When Cardiff sacked Warnock, Cardiff fans ran amok with the manager they wanted to replace him. Chris Hughton seems to be out in front, with others looking at Gareth Ainsworth, or Tony Pulis as potential replacements. But quickly, two names appeared through the fog; Lee Bowyer and Neil Harris. And the latter is taking the reins.
Rumbles of discontent started to appear as Cardiff fans questioned the ambition of appointing someone who, from the outside, failed at Millwall. Possession stats, win percentages, goals scored, were all quickly trotted out as fans looked for the negatives in this appointment. Even the fact that he’s a young manager has been questioned.
I think it’s clear that someone like Harris wasn’t many Cardiff fans first choice. He spent three games on loan with us as a player and while he started well at Millwall, last season ended with them fighting relegation and this year hasn’t started much better. Indeed, Harris was replaced just before playing us and replaced by the abject Garry Rowett.
And while I am disappointed we haven’t gone for Ainsworth, I do think there is some merit to appointing Harris. I’ve tried to break it down below:
Young manger – Years of experience
People look at Ainsworth as a young, up-and-comer and Harris as age-wisened. But the reality is, Harris has four years of youth on Gareth and nearly as much managerial experience. While some clubs have shown the benefits of hiring from abroad – Huddersfield and Wagner is a prime example – other appointments from the content have failed – Huddersfield and Siewert is another prime example. Harris is a man who knows the Championship inside and out, both as a player and a manager. He understands how much of a slog the season is and knows how to navigate tricky games.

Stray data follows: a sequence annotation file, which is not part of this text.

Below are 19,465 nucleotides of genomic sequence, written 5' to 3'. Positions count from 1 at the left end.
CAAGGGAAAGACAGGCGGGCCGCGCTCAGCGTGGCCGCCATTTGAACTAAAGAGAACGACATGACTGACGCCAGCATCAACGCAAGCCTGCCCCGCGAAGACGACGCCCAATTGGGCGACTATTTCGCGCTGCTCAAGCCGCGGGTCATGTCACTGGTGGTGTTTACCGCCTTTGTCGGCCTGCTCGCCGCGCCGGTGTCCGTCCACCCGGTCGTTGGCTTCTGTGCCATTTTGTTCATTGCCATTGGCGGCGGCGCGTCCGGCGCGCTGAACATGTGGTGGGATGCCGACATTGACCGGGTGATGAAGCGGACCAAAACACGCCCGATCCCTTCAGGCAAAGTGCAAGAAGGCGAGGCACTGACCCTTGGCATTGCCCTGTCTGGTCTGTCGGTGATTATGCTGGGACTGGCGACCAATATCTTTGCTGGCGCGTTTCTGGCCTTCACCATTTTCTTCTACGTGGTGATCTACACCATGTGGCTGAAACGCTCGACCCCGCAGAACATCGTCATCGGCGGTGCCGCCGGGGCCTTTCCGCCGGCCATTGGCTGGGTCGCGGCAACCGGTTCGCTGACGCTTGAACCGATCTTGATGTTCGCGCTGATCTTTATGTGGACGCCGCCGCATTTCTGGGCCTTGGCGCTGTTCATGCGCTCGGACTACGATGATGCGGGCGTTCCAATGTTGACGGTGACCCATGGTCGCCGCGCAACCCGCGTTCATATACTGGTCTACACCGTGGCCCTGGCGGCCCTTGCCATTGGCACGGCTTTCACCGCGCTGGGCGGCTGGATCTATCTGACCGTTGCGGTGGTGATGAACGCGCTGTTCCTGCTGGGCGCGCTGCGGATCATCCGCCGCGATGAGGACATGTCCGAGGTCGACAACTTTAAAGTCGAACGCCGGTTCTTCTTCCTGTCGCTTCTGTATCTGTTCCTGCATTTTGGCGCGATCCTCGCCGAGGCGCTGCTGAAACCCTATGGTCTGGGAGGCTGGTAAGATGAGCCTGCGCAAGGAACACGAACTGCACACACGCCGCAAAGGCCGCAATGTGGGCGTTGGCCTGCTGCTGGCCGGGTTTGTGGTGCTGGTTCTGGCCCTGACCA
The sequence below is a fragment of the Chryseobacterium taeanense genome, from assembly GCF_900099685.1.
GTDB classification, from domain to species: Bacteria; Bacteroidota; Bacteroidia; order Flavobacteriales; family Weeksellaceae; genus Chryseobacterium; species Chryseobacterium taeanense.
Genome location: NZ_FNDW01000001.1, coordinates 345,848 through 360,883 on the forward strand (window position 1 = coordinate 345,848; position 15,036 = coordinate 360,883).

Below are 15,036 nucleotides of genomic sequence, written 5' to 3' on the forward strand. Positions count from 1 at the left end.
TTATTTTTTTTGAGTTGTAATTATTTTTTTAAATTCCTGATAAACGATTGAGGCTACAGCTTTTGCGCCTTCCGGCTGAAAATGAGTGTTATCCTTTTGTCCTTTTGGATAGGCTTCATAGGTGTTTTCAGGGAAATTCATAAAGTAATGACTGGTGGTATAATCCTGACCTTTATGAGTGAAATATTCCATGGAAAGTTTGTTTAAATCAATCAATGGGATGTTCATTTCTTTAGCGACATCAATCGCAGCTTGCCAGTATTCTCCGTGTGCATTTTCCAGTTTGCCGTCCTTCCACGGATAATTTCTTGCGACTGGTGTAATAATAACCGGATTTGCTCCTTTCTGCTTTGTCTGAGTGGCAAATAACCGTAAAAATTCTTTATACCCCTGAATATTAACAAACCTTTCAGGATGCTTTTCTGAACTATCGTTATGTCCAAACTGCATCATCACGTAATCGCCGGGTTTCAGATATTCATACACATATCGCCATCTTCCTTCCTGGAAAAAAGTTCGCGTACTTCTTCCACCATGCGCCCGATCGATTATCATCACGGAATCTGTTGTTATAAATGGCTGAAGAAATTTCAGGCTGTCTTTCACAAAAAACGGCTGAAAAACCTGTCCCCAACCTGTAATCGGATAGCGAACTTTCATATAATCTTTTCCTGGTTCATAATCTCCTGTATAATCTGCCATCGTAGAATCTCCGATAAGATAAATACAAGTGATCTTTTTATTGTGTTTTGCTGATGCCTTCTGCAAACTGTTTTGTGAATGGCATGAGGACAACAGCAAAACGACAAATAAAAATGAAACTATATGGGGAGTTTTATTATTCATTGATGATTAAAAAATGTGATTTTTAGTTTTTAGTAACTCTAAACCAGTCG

Millwall fans really rated him and he brought them back from League One and took them to two FA Cup quarter finals. So he’s clearly no slouch and Cardiff fans have craved a cup run over the past few seasons. Something Warnock hasn’t delivered.
Makes teams hard to beat
The season Warnock took Cardiff up, Millwall finished in 8th. Right on the cusp of the playoffs. We lost 10 games that season. Millwall lost 10. We conceded 39 goals. Millwall conceded 45. And the investment in their squad would have been less than ours.
Warnock made us hard to beat that promotion season while this year, we’ve become easy to beat. If Harris can have one short term impact, it would be making us defensively sound again. We need to get back to basics and ensuring our defence is playing for each other and working together to become solid once again, then we could lay the groundwork for a run during the second half of the season. When Millwall ran close to getting the playoffs, they went unbeaten for 18 games during the second half of that season. And they were only beaten by resurgent Fulham and Middlesbrough, who were also in the playoff running.
The first half of the season has been so inconsistent at Cardiff. If Harris can turn it around for the second part of the season, we give ourselves a fighting chance.